more patti smith

13pattismith_PA2631271David L. Ulin at The LA Times:

First, let's clear up a misconception: Patti Smith's “M Train” is not a sequel to her 2010 National Book Award-winning memoir “Just Kids.” In fact, “M Train” is not a memoir at all, except in the loosest sense — a book of days, a year in the life, a series of reflections, more vignettes than sustained narrative. By saying that, I don't mean to be critical, for vignettes are what Smith does best. Just listen to “Land” and “Birdland,” or read “Woolgathering,” originally published in 1992 as a limited-edition handbook and reissued 19 years later in expanded form.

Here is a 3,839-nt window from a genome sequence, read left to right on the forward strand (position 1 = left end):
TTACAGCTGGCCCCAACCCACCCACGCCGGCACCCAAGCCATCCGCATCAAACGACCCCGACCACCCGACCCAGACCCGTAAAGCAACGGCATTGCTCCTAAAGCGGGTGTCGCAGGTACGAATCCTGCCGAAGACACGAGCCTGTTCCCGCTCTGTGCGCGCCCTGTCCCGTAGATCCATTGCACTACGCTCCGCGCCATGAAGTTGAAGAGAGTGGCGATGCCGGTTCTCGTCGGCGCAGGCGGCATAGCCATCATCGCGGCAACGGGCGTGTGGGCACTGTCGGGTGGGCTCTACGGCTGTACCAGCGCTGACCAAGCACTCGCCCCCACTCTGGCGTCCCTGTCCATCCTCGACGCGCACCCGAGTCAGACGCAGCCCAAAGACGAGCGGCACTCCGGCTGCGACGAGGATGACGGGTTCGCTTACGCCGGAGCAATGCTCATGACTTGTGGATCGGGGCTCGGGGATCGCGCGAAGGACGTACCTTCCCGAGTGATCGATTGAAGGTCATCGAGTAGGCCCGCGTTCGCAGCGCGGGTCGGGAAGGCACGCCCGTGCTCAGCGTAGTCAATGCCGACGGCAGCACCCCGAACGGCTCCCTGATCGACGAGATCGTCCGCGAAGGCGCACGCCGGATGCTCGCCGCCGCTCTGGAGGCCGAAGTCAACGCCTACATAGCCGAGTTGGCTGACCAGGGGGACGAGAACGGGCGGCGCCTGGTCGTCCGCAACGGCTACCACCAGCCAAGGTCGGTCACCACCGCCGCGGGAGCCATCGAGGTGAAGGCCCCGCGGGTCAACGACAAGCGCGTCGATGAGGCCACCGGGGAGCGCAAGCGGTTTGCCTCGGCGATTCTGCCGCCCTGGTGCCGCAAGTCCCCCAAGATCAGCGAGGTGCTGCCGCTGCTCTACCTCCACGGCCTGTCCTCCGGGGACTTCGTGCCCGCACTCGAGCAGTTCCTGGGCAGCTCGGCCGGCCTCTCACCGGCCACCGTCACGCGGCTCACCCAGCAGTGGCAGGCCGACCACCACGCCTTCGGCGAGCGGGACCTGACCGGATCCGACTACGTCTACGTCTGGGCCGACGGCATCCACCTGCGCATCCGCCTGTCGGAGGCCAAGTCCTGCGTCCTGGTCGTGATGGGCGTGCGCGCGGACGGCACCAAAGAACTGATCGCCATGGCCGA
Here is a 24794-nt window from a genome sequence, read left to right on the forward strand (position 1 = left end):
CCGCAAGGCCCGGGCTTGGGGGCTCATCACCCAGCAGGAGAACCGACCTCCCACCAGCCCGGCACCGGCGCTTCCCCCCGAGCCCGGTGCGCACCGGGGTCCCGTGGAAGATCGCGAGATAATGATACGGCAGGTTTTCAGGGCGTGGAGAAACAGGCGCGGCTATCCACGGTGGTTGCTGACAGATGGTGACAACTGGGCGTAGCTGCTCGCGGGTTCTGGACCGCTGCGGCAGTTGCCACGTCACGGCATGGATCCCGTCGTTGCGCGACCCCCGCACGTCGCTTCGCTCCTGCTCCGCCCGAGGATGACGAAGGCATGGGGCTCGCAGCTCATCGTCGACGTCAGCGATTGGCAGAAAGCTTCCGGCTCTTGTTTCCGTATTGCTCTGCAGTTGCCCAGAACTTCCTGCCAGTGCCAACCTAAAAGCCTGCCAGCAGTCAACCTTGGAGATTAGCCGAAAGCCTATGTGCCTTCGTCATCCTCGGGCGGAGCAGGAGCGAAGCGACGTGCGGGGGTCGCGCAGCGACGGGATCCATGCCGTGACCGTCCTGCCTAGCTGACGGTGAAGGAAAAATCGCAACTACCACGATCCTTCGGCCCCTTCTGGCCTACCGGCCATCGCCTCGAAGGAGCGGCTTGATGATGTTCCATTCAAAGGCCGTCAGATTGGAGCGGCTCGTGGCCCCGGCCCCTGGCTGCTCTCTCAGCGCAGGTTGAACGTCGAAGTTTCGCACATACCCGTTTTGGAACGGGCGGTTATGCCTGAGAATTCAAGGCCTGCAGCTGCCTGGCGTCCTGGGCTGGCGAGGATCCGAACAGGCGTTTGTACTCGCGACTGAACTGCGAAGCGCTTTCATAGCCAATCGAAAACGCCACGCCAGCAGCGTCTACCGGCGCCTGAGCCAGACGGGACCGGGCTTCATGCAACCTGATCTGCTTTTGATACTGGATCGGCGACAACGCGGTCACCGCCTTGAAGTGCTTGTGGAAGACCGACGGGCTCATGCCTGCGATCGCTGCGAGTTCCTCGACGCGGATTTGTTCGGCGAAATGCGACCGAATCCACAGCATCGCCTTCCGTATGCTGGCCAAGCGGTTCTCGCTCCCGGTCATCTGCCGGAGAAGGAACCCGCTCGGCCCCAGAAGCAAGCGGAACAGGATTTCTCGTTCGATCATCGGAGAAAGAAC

“Woolgathering” may be my favorite of Smith's books, smart and subtle and full of inference, existing in the middle ground between prose and poetry, memory and daily life. When she writes, as she does there, of having “no task more exceptional than to rescue a fleeting thought, as a tuft of wool, from the combo of the wind,” she is describing her entire aesthetic, in which the internal becomes externalized, or vice versa, and we find ourselves moving through a landscape that is both utterly real and also strangely magical, one defined by myth and icons, “a silk of souls,” she sings in “Paths That Cross,” “that whispers to me.”

more here.